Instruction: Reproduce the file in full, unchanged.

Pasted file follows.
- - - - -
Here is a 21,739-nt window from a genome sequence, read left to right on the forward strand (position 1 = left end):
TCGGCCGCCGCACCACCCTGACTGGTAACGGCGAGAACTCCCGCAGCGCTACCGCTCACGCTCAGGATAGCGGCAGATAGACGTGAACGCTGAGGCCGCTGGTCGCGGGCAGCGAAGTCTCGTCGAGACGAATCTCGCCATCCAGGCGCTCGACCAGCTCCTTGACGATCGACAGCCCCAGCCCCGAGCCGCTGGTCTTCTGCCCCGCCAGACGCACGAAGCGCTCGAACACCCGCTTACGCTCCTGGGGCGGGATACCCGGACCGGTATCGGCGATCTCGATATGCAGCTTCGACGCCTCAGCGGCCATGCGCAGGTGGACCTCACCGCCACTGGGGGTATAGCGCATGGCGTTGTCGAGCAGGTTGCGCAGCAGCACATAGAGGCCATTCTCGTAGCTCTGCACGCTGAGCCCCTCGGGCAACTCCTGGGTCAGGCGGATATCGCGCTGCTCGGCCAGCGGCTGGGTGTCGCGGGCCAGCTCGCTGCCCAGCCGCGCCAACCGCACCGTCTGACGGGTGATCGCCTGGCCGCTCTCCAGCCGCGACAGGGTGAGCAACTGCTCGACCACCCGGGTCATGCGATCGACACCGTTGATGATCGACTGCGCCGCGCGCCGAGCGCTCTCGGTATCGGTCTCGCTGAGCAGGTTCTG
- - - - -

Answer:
Here is a 21,739-nt window from a genome sequence, read left to right on the forward strand (position 1 = left end):
TCGGCCGCCGCACCACCCTGACTGGTAACGGCGAGAACTCCCGCAGCGCTACCGCTCACGCTCAGGATAGCGGCAGATAGACGTGAACGCTGAGGCCGCTGGTCGCGGGCAGCGAAGTCTCGTCGAGACGAATCTCGCCATCCAGGCGCTCGACCAGCTCCTTGACGATCGACAGCCCCAGCCCCGAGCCGCTGGTCTTCTGCCCCGCCAGACGCACGAAGCGCTCGAACACCCGCTTACGCTCCTGGGGCGGGATACCCGGACCGGTATCGGCGATCTCGATATGCAGCTTCGACGCCTCAGCGGCCATGCGCAGGTGGACCTCACCGCCACTGGGGGTATAGCGCATGGCGTTGTCGAGCAGGTTGCGCAGCAGCACATAGAGGCCATTCTCGTAGCTCTGCACGCTGAGCCCCTCGGGCAACTCCTGGGTCAGGCGGATATCGCGCTGCTCGGCCAGCGGCTGGGTGTCGCGGGCCAGCTCGCTGCCCAGCCGCGCCAACCGCACCGTCTGACGGGTGATCGCCTGGCCGCTCTCCAGCCGCGACAGGGTGAGCAACTGCTCGACCACCCGGGTCATGCGATCGACACCGTTGATGATCGACTGCGCCGCGCGCCGAGCGCTCTCGGTATCGGTCTCGCTGAGCAGGTTCTG